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Old 26th October 2016, 13:14   #22078
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Default Re: Pics: Accidents in India

Quote:
Originally Posted by manipal View Post
It was a relaxed drive with family,on that day, I For a second I did not relate the smoke to be from a truck, as I have never seen such dense, blinding smoke in my driving experience over 2,00,000Kms.
Airbags ?? Anyone ?

I cant see them inflated. Looks like yours is a W8. With hell loads of Air Bags.

Very unfortunate though !
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Old 26th October 2016, 14:06   #22079
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Default Re: Pics: Accidents in India

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Airbags ?? Anyone ?
I cant see them inflated. Looks like yours is a W8. With hell loads of Air Bags.
Very unfortunate though !
The airbag sensors are behind the front bumper and they are not disturbed at all. The XUV took the hit at the top end of the hood and in this accident, there is no chance of an airbag deployment (Remember the famous Merc S-class accident or even the Liva in Kerala which was hit right in the middle of the bumper, in between the sensors)
As smartcat mentioned, I think there might have been more chance if the XUV hit the truck in the middle (directly on the chassis long members of the truck).

Last edited by A350XWB : 26th October 2016 at 14:07.
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Old 26th October 2016, 14:08   #22080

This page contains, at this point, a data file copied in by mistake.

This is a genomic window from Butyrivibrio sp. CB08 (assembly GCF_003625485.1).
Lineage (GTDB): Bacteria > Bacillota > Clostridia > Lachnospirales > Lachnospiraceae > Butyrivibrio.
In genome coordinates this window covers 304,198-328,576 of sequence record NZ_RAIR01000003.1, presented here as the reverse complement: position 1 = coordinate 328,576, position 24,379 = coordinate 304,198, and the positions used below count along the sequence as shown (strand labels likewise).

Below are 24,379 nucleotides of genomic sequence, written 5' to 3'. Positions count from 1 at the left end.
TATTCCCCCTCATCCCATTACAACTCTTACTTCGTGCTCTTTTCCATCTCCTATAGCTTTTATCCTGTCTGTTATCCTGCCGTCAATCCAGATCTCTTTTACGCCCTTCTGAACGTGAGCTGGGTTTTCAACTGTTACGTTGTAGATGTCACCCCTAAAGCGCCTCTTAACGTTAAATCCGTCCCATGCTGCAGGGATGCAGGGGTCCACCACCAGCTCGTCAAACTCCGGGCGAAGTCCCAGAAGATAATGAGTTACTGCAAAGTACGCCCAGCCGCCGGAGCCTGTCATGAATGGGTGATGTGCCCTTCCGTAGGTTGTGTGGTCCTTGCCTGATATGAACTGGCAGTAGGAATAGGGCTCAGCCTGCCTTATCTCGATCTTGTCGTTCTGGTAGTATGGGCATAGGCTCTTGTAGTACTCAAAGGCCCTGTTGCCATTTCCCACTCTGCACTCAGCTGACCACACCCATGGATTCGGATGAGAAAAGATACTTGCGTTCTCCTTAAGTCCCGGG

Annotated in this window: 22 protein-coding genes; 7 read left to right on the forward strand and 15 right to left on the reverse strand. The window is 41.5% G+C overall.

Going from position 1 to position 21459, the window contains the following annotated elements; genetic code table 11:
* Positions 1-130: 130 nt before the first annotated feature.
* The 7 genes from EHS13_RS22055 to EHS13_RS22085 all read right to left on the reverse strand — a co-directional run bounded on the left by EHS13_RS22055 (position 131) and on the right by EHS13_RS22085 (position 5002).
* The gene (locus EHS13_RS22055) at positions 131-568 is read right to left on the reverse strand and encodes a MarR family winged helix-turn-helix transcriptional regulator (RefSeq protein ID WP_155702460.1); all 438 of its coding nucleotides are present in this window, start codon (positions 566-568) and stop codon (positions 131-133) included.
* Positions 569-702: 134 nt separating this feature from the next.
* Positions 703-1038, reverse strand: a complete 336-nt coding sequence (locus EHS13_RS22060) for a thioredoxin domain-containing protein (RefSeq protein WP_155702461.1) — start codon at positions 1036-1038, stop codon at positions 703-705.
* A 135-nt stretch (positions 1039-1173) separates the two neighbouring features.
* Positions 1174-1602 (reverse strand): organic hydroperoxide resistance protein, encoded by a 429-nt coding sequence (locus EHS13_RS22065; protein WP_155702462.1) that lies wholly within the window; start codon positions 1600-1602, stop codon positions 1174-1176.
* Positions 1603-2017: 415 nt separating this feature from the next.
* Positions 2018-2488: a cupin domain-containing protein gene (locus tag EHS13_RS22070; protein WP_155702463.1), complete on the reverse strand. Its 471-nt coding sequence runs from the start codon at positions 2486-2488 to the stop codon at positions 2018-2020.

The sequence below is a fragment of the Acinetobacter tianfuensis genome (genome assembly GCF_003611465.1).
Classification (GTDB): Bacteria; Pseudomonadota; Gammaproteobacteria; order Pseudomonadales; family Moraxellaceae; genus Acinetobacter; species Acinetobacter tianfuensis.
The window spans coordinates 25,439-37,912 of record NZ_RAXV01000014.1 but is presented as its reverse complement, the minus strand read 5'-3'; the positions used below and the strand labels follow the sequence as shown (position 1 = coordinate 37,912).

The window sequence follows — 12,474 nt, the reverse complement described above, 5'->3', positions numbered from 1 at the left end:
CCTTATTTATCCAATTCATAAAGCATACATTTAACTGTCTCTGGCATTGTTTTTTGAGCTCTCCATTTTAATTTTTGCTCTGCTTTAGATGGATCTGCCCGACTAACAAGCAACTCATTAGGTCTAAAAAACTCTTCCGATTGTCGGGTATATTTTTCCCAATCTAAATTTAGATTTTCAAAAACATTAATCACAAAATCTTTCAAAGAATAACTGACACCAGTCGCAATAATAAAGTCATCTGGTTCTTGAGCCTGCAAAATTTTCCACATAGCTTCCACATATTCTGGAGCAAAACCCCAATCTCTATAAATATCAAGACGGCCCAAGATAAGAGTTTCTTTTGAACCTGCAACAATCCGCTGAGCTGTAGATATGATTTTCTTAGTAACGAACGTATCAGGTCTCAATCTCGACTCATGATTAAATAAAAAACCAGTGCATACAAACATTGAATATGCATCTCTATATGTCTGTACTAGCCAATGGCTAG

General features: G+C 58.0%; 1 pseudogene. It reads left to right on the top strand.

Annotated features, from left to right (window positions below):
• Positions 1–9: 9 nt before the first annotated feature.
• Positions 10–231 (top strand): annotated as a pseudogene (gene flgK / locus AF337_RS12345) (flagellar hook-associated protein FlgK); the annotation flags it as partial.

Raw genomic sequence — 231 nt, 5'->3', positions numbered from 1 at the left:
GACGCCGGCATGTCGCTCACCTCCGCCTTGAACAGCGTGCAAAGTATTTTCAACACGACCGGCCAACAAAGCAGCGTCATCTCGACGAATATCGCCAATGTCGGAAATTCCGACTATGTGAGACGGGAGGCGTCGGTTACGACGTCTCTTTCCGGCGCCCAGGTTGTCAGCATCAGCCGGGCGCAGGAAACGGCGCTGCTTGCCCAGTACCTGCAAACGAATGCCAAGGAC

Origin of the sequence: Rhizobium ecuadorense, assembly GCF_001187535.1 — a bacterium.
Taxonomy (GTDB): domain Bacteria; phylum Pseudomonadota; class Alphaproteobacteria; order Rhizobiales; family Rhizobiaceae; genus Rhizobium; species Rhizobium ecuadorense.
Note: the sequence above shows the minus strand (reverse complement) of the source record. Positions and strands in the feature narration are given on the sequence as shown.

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Default Re: Pics: Accidents in India

Quote:
Originally Posted by SDP View Post
With all this analysis around manipal's accident pics, even at the risk of being a bit off-topic, I would like to ask a question:

I do understand that 'instinct' plays a huge role in such scenarios and the natural instinct is to steer away from the obstacle and keep on doing it hoping till the last moment that you might just clear it. What I am asking is - can one train himself to control the instinct and take a conscious decision to get into a hit in a more controlled fashion (which is favourable to the occupant's safety)? Is that possible at all?
I also had an accident (Pics: Accidents in India), that day I didn't steer fast enough. Had I moved by a feet towards the left that day, I would have missed it.

Coming back to your question, ' can one train himself to control the instinct and take a conscious decision to get into a hit in a more controlled fashion (which is favourable to the occupant's safety)? Is that possible at all?'

Of course we can train the drivers, but it won't guarantee that the driver will make the correct choice every time.

Quote:
Originally Posted by ecenandu View Post
Some real life situations, and the way humans react to them instantly, may seem to be knee-jerk, but probably are well calculated in our sub-conscious mind.

The biggest advantage I can see with autonomous driving is that these systems won't text, sleep or be intoxicated while driving. And in those real life situations, where a human has a split second to decide, the system will have far more data, like 360 degree view of its surroundings, radar data etc to make a well calculated decision than a human.

Incase the system make an irrational choice in certain situations we can improve the software, right.

Last edited by ecenandu : 26th October 2016 at 14:09.